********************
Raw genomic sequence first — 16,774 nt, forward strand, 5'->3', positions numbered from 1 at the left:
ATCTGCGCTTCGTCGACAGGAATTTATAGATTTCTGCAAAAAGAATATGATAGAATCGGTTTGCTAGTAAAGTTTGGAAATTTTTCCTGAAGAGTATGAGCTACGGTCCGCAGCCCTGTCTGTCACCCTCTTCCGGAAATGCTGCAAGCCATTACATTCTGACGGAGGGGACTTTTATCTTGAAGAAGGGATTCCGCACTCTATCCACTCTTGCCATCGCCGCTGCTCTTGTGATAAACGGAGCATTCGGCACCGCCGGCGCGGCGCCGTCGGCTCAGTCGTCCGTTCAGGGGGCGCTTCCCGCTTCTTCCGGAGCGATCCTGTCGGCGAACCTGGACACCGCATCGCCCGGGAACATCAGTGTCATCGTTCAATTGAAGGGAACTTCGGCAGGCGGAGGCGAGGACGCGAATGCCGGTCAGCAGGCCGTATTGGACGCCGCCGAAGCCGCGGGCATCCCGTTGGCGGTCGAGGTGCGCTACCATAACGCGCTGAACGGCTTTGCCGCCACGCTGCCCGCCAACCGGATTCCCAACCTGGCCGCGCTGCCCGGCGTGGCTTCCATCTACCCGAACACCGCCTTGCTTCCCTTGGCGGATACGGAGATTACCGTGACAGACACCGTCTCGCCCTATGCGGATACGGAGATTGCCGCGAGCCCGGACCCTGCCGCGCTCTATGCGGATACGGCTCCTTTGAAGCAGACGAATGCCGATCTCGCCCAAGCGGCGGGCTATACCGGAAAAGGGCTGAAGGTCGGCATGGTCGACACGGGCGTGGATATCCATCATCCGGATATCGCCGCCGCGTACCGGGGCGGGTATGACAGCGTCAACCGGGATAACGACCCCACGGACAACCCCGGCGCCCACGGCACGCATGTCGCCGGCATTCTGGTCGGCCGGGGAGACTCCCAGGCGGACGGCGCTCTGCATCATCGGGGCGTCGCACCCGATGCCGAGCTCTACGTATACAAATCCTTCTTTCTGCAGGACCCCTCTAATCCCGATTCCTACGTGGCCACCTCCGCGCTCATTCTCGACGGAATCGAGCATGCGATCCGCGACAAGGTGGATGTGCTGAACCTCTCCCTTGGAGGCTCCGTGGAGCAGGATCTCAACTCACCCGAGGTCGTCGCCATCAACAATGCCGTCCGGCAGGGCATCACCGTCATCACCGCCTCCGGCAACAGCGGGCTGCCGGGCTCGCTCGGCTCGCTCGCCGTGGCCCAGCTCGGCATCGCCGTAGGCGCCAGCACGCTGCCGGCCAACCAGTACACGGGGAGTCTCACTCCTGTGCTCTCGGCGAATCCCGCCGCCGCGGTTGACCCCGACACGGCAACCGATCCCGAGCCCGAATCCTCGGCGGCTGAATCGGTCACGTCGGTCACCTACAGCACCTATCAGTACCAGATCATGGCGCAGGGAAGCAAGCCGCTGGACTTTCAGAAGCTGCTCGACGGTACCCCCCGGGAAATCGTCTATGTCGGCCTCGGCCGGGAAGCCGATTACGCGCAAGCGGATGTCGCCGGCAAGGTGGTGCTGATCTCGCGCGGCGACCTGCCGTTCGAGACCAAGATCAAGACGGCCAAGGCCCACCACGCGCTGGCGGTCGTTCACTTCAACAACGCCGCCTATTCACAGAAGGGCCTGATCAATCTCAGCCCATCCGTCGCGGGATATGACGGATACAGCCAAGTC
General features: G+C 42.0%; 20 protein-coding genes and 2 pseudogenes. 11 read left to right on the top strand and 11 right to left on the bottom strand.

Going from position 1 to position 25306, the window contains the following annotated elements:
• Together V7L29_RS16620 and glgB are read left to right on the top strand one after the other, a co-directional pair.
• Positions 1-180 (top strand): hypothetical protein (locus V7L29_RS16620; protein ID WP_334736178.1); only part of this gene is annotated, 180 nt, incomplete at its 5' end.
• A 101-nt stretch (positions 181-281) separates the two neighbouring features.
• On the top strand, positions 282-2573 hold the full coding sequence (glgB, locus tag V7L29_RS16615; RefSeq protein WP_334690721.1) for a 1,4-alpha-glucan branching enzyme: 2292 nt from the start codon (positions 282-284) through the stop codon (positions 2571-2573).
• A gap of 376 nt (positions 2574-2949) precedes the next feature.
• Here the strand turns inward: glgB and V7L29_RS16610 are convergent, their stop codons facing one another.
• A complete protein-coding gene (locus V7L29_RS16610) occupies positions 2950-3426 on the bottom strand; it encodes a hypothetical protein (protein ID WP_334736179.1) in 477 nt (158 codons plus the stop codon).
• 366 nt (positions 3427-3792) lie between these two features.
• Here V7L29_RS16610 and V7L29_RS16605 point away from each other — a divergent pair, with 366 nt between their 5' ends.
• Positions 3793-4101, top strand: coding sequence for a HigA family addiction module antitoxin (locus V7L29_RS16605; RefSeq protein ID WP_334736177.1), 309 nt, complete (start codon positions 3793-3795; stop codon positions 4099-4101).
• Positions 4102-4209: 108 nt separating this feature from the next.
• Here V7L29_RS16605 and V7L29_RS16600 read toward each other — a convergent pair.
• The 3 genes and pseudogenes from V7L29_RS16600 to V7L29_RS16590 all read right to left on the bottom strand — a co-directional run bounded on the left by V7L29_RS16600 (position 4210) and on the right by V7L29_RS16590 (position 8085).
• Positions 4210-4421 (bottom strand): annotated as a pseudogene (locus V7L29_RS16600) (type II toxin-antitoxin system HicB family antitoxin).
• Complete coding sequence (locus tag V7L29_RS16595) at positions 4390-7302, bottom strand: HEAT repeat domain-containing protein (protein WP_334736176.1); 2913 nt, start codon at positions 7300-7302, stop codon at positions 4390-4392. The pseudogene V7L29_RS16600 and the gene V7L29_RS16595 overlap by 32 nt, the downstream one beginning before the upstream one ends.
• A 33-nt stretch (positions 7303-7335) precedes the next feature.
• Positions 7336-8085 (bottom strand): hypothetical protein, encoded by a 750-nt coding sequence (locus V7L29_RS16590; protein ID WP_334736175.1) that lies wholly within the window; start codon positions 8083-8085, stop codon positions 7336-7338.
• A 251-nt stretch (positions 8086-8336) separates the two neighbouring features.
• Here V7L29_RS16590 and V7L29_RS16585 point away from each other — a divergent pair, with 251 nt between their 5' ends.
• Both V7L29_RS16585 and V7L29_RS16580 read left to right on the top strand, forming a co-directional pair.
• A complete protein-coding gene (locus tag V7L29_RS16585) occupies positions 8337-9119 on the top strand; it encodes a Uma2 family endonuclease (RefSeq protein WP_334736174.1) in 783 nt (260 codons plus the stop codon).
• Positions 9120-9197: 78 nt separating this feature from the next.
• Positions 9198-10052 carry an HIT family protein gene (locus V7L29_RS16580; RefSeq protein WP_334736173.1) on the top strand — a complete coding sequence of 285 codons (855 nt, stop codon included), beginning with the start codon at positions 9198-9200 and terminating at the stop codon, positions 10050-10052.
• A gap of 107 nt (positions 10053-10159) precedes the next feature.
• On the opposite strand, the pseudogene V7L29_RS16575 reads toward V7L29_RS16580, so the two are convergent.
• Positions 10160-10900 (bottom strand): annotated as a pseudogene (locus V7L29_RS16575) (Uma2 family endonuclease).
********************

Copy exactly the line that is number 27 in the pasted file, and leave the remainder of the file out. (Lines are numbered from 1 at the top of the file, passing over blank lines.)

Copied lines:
• Positions 9198-10052 carry an HIT family protein gene (locus V7L29_RS16580; RefSeq protein WP_334736173.1) on the top strand — a complete coding sequence of 285 codons (855 nt, stop codon included), beginning with the start codon at positions 9198-9200 and terminating at the stop codon, positions 10050-10052.